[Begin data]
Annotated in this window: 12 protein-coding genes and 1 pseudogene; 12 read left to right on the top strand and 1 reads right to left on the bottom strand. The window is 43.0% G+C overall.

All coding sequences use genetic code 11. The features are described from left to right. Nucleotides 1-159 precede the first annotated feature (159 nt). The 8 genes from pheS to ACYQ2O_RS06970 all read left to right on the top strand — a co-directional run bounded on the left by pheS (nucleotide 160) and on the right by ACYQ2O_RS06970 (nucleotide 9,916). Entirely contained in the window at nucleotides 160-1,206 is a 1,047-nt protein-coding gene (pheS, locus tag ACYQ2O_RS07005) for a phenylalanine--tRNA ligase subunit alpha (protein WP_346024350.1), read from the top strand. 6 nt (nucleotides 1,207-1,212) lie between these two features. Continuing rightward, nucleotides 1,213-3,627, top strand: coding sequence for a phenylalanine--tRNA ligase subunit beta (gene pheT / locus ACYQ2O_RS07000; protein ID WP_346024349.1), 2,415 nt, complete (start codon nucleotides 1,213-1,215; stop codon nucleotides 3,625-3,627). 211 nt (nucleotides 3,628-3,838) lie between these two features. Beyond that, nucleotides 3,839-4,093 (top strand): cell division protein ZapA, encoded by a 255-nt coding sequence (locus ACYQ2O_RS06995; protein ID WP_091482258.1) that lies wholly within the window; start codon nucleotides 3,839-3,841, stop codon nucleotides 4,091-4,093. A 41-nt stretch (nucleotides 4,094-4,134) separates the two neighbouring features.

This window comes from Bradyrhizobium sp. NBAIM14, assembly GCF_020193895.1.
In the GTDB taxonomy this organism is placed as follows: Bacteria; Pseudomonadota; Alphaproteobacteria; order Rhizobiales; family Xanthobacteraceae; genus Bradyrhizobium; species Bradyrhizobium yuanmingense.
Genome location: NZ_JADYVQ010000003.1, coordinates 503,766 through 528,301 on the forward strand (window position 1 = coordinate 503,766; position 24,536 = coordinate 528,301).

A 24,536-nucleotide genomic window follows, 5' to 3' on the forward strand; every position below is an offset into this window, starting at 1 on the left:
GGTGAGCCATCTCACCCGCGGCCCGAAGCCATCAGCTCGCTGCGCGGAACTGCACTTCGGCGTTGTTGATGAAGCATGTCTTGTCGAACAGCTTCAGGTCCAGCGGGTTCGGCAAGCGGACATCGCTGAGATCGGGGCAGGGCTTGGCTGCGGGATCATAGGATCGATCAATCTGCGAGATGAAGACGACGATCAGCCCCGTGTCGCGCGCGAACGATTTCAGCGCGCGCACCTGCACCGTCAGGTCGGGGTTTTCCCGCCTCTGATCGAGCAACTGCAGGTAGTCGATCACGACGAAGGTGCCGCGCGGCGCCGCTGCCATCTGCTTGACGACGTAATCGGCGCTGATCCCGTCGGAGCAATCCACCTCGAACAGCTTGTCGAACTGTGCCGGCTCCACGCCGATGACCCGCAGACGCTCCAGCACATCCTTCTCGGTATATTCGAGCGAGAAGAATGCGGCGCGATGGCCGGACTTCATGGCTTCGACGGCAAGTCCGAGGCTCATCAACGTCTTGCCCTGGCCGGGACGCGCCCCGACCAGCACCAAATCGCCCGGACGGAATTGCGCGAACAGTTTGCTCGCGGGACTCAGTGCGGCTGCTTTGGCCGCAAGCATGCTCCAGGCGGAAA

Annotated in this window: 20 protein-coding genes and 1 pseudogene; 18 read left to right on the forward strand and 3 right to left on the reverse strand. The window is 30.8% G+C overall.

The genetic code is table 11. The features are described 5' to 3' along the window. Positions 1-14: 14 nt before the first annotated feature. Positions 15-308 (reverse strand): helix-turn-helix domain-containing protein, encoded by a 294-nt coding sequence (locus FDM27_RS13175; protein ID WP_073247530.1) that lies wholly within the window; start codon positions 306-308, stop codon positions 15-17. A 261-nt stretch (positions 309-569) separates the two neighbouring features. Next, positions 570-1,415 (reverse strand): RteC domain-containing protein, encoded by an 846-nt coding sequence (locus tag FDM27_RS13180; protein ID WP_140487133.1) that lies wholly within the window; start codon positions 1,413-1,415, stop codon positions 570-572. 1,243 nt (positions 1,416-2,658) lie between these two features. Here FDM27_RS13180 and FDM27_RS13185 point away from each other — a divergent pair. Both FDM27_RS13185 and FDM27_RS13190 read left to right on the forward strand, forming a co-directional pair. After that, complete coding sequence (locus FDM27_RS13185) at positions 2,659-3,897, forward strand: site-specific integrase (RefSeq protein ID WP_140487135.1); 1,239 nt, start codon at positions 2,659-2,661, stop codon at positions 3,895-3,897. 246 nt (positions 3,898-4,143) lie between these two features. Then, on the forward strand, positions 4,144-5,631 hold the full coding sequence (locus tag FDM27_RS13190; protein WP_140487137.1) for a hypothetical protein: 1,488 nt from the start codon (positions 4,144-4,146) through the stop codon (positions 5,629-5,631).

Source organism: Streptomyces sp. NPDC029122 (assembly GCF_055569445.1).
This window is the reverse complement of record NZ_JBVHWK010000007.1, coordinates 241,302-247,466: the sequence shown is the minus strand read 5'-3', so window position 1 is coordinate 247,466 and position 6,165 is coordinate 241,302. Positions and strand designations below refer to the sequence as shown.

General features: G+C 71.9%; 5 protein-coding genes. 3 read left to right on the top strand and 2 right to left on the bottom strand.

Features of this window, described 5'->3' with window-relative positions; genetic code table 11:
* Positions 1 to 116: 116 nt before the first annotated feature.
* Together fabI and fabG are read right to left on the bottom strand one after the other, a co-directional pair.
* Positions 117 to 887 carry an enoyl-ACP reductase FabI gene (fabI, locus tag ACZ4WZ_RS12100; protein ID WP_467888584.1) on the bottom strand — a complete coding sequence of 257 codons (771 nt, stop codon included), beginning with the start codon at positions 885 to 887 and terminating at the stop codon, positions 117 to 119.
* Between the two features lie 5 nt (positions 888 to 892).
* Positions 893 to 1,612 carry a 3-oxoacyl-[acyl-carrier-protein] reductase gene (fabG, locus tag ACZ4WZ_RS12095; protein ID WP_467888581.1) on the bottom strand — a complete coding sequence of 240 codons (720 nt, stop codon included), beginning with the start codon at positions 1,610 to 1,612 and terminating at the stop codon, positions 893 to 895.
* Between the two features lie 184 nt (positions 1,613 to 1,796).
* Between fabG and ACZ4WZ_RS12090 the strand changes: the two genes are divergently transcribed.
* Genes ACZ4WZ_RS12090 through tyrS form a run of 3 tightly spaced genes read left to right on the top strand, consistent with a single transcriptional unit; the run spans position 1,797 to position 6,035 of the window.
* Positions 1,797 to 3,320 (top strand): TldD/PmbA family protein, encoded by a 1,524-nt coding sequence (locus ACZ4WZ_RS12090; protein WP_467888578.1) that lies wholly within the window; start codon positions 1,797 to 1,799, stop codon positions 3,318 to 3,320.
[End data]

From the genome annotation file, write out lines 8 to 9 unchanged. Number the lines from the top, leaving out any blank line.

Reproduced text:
Annotated in this window: 20 protein-coding genes and 1 pseudogene; 18 read left to right on the forward strand and 3 right to left on the reverse strand. The window is 30.8% G+C overall.

The genetic code is table 11. The features are described 5' to 3' along the window. Positions 1-14: 14 nt before the first annotated feature. Positions 15-308 (reverse strand): helix-turn-helix domain-containing protein, encoded by a 294-nt coding sequence (locus FDM27_RS13175; protein ID WP_073247530.1) that lies wholly within the window; start codon positions 306-308, stop codon positions 15-17. A 261-nt stretch (positions 309-569) separates the two neighbouring features. Next, positions 570-1,415 (reverse strand): RteC domain-containing protein, encoded by an 846-nt coding sequence (locus tag FDM27_RS13180; protein ID WP_140487133.1) that lies wholly within the window; start codon positions 1,413-1,415, stop codon positions 570-572. 1,243 nt (positions 1,416-2,658) lie between these two features. Here FDM27_RS13180 and FDM27_RS13185 point away from each other — a divergent pair. Both FDM27_RS13185 and FDM27_RS13190 read left to right on the forward strand, forming a co-directional pair. After that, complete coding sequence (locus FDM27_RS13185) at positions 2,659-3,897, forward strand: site-specific integrase (RefSeq protein ID WP_140487135.1); 1,239 nt, start codon at positions 2,659-2,661, stop codon at positions 3,895-3,897. 246 nt (positions 3,898-4,143) lie between these two features. Then, on the forward strand, positions 4,144-5,631 hold the full coding sequence (locus tag FDM27_RS13190; protein WP_140487137.1) for a hypothetical protein: 1,488 nt from the start codon (positions 4,144-4,146) through the stop codon (positions 5,629-5,631).